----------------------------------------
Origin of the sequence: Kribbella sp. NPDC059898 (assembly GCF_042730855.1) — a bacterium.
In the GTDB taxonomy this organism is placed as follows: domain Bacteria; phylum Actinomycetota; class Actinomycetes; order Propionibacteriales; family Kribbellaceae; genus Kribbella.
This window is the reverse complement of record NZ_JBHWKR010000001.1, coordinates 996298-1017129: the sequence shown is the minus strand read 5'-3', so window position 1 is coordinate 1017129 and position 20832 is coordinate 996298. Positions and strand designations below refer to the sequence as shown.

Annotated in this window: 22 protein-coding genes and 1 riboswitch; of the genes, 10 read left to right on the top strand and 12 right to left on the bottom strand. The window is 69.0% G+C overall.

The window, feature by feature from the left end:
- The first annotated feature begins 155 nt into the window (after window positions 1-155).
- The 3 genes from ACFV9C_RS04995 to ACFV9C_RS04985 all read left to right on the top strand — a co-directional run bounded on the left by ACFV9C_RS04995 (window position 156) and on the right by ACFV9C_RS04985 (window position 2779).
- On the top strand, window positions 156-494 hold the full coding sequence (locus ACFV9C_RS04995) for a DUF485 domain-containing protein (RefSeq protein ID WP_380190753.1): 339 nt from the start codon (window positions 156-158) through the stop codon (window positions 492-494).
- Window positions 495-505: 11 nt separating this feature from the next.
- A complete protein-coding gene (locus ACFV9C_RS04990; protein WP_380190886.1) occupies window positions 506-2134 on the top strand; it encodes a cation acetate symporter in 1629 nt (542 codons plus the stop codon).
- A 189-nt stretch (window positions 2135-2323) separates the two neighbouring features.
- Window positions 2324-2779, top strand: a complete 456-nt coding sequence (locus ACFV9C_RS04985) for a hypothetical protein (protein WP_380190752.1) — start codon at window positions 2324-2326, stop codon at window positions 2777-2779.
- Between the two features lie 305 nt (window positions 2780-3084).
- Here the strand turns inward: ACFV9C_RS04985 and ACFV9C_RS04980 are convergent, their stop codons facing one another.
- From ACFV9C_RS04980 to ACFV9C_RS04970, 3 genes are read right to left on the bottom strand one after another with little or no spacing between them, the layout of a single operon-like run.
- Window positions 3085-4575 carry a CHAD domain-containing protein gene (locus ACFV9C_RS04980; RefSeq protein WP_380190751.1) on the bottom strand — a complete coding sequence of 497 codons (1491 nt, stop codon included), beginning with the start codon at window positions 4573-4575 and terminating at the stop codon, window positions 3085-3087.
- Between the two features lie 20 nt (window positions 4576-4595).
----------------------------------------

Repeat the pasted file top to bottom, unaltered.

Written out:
Origin of the sequence: Kribbella sp. NPDC059898 (assembly GCF_042730855.1) — a bacterium.
In the GTDB taxonomy this organism is placed as follows: domain Bacteria; phylum Actinomycetota; class Actinomycetes; order Propionibacteriales; family Kribbellaceae; genus Kribbella.
This window is the reverse complement of record NZ_JBHWKR010000001.1, coordinates 996298-1017129: the sequence shown is the minus strand read 5'-3', so window position 1 is coordinate 1017129 and position 20832 is coordinate 996298. Positions and strand designations below refer to the sequence as shown.

Annotated in this window: 22 protein-coding genes and 1 riboswitch; of the genes, 10 read left to right on the top strand and 12 right to left on the bottom strand. The window is 69.0% G+C overall.

The window, feature by feature from the left end:
- The first annotated feature begins 155 nt into the window (after window positions 1-155).
- The 3 genes from ACFV9C_RS04995 to ACFV9C_RS04985 all read left to right on the top strand — a co-directional run bounded on the left by ACFV9C_RS04995 (window position 156) and on the right by ACFV9C_RS04985 (window position 2779).
- On the top strand, window positions 156-494 hold the full coding sequence (locus ACFV9C_RS04995) for a DUF485 domain-containing protein (RefSeq protein ID WP_380190753.1): 339 nt from the start codon (window positions 156-158) through the stop codon (window positions 492-494).
- Window positions 495-505: 11 nt separating this feature from the next.
- A complete protein-coding gene (locus ACFV9C_RS04990; protein WP_380190886.1) occupies window positions 506-2134 on the top strand; it encodes a cation acetate symporter in 1629 nt (542 codons plus the stop codon).
- A 189-nt stretch (window positions 2135-2323) separates the two neighbouring features.
- Window positions 2324-2779, top strand: a complete 456-nt coding sequence (locus ACFV9C_RS04985) for a hypothetical protein (protein WP_380190752.1) — start codon at window positions 2324-2326, stop codon at window positions 2777-2779.
- Between the two features lie 305 nt (window positions 2780-3084).
- Here the strand turns inward: ACFV9C_RS04985 and ACFV9C_RS04980 are convergent, their stop codons facing one another.
- From ACFV9C_RS04980 to ACFV9C_RS04970, 3 genes are read right to left on the bottom strand one after another with little or no spacing between them, the layout of a single operon-like run.
- Window positions 3085-4575 carry a CHAD domain-containing protein gene (locus ACFV9C_RS04980; RefSeq protein WP_380190751.1) on the bottom strand — a complete coding sequence of 497 codons (1491 nt, stop codon included), beginning with the start codon at window positions 4573-4575 and terminating at the stop codon, window positions 3085-3087.
- Between the two features lie 20 nt (window positions 4576-4595).